When the writing teams completed the draft academic content standards documents, these documents were subjected to a period of extensive public engagement and rigorous review. Focus group meetings and electronic feedback via the Web page allowed all stakeholders to express their opinions. The writing teams reviewed the public feedback and made revision recommendations in response to the issues raised by feedback. The draft standards presented to the State Board of Education for adoption reflect the final recommendations of this writing process and include grade-level indicators of progress (kindergarten through 12), benchmarks that will serve as checkpoints at key grade bands, philosophies and guiding assumptions.
Development and Implementation Timeline
Based on Amended Substitute Senate Bill 1
Social Studies Writing Teams
The Ohio Department of Education wishes to express appreciation and gratitude to the writing teams who contributed expertise and time to the development of Ohio’s social studies content standards. Many hours were devoted to research and thoughtful consideration of issues to ensure that the standards reflect wise and responsible thinking regarding social studies teaching and learning. The writing team members represent the many caring and concerned individuals across the state dedicated to their profession and to high quality social studies education for all Ohio students.
Social Studies Common Expectations Writing Team
The kindergarten year is a time for getting acquainted with the school setting and routines. Students begin to understand the importance of rules, responsibility and decision-making. They are introduced to the cultural heritage of the United States and democratic principles through the study of national symbols and holidays. They also learn about other cultures so that they can begin to form concepts about the world beyond their own classroom and community.
Families Now and Long Ago, Near and Far
The first-grade year builds on the concepts developed in kindergarten by focusing on the individual as a member of a family. Students begin to understand how families lived long ago and how they live in other cultures. They develop concepts about how the world is organized spatially through beginning map skills. They build the foundations for understanding principles of government and their role as citizens.
People Working Together
Work serves as an organizing theme for the second grade. Students learn about jobs today and long ago in the United States and in other parts of the world. They become familiar with biographies of people whose work has made a difference and use historical artifacts as clues to the past. They deepen their knowledge of diverse cultures and begin to understand how cooperation can help to achieve goals.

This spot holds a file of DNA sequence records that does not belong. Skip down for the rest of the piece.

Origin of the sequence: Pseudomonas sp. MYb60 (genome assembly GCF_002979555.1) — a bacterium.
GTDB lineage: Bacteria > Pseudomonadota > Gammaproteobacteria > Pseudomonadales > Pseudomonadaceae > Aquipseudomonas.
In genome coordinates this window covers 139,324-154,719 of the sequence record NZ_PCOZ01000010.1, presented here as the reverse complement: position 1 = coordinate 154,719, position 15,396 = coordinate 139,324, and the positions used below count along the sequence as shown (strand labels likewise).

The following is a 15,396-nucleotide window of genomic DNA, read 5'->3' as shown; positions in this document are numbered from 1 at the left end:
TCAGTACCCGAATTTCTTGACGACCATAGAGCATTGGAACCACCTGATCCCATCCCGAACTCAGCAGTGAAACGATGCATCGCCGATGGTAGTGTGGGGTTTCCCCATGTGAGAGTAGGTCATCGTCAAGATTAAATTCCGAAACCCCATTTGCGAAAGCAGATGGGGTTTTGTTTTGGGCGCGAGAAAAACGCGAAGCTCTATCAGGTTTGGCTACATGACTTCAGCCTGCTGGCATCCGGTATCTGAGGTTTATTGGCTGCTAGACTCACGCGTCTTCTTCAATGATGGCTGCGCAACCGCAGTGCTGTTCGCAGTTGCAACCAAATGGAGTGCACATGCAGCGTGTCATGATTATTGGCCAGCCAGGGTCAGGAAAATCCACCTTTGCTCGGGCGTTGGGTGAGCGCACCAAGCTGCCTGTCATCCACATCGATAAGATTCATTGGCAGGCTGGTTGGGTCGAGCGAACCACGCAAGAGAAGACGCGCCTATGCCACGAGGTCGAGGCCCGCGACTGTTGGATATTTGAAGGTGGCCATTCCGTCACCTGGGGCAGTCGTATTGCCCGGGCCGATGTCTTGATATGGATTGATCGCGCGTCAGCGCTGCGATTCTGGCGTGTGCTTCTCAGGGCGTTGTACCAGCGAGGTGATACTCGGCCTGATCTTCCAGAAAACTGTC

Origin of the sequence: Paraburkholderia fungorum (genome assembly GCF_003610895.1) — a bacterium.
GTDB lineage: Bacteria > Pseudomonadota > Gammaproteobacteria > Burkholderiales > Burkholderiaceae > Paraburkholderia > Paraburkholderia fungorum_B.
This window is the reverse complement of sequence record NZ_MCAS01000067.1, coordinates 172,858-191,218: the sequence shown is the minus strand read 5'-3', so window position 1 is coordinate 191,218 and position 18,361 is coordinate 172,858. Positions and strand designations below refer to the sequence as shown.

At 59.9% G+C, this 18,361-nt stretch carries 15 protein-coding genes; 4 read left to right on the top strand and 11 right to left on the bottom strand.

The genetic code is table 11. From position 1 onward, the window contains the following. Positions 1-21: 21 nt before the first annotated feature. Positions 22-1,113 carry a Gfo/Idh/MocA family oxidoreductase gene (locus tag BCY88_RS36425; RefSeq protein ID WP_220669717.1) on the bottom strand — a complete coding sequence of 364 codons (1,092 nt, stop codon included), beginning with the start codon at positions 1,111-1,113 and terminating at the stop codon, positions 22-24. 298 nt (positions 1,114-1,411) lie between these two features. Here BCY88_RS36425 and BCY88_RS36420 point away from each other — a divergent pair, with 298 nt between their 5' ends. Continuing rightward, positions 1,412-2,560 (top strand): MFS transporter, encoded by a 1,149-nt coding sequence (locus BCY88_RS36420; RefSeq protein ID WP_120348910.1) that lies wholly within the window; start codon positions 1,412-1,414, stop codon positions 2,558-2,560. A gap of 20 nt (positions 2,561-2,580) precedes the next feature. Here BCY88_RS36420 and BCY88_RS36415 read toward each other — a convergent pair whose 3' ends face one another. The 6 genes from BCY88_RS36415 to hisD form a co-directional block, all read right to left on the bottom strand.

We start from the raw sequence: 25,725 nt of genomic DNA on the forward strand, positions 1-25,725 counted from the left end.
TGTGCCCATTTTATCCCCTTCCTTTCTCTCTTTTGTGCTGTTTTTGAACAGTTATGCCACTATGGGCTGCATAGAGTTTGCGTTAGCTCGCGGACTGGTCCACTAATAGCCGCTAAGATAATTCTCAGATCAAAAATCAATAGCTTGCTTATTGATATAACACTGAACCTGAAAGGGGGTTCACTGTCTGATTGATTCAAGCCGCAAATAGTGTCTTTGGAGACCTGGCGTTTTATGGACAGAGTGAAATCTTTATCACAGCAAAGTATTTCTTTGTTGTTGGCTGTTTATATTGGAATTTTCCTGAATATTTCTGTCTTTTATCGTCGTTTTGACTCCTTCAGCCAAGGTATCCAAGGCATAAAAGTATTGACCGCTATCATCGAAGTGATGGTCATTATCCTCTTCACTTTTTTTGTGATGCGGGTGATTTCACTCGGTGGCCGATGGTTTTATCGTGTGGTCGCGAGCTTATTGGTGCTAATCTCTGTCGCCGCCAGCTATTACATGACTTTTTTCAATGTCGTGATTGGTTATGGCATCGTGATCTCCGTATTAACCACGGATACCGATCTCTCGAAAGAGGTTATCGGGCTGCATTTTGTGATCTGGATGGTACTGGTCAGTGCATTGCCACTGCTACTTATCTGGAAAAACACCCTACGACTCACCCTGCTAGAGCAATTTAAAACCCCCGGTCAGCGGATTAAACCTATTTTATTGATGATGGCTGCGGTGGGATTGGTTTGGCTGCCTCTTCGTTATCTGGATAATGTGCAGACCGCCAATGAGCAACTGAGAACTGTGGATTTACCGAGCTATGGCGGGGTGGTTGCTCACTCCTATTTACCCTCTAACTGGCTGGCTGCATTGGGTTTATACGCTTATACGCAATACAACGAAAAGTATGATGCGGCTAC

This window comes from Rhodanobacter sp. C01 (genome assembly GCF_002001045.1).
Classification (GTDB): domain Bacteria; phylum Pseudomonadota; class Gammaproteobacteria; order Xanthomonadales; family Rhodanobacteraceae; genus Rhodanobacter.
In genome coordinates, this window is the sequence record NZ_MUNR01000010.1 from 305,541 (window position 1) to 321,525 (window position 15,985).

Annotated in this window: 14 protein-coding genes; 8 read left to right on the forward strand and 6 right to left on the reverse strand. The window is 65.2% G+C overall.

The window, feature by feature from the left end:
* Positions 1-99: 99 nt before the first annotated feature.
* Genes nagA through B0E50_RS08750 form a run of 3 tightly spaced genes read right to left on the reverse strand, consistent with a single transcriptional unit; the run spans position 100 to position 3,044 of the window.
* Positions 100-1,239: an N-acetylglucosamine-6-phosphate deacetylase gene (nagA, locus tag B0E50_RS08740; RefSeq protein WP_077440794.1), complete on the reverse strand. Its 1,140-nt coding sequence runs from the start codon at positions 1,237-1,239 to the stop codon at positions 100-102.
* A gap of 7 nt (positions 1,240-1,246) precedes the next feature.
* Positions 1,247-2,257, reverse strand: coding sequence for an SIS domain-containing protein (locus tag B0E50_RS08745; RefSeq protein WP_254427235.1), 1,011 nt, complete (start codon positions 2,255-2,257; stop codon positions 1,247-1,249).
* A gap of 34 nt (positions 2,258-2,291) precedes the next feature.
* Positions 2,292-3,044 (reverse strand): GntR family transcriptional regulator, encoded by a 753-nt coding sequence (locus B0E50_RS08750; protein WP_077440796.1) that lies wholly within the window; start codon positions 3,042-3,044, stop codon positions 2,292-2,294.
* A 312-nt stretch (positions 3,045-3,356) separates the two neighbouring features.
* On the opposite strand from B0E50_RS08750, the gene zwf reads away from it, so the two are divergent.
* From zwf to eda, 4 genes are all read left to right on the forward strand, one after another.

Communities: Past and Present, Near and Far
The local community serves as the focal point for third grade as students begin to understand how their community has changed over time and to make comparisons with communities in other places. The study of local history comes alive through the use of artifacts and documents. They also learn how communities are governed and how the local economy is organized.
Ohio: Its Past, Its Location, Its Government
The state of Ohio is the focus for fourth grade. Students learn about the geography, history, government and economy of their state. They learn about issues and ways that citizens participate in Ohio’s government. Students develop their research skills through individual and group activities.
Regions and People of North America
The fifth-grade year focuses on the geography of the continent of North America. Students learn how people came to the continent and about the land and resources that they found. Citizenship skills build as students learn about U.S. history and the democratic government of the United States. Students continue to develop their research skills by obtaining information from multiple sources.
Regions and People of the World
The sixth-grade year focuses on the study of world regions. The concentration is geographic rather than historic. Students study some of the earliest people who lived in each region in order to understand how humans interacted with the environmental conditions at that time. Connections are made to present-day world regions including characteristics of governments and economic interactions.
World Studies from 1000 B.C. to 1750: Ancient Civilizations Through the First Global Age
In the seventh grade, students begin the four-year historical sequence with a study of the ancient world. This study incorporates each of the seven standards into the chronology. Students learn that each historic event is shaped by its geographic setting, culture of the people, economic conditions, governmental decisions and citizen action. Students also expand their command of social studies skills and methods.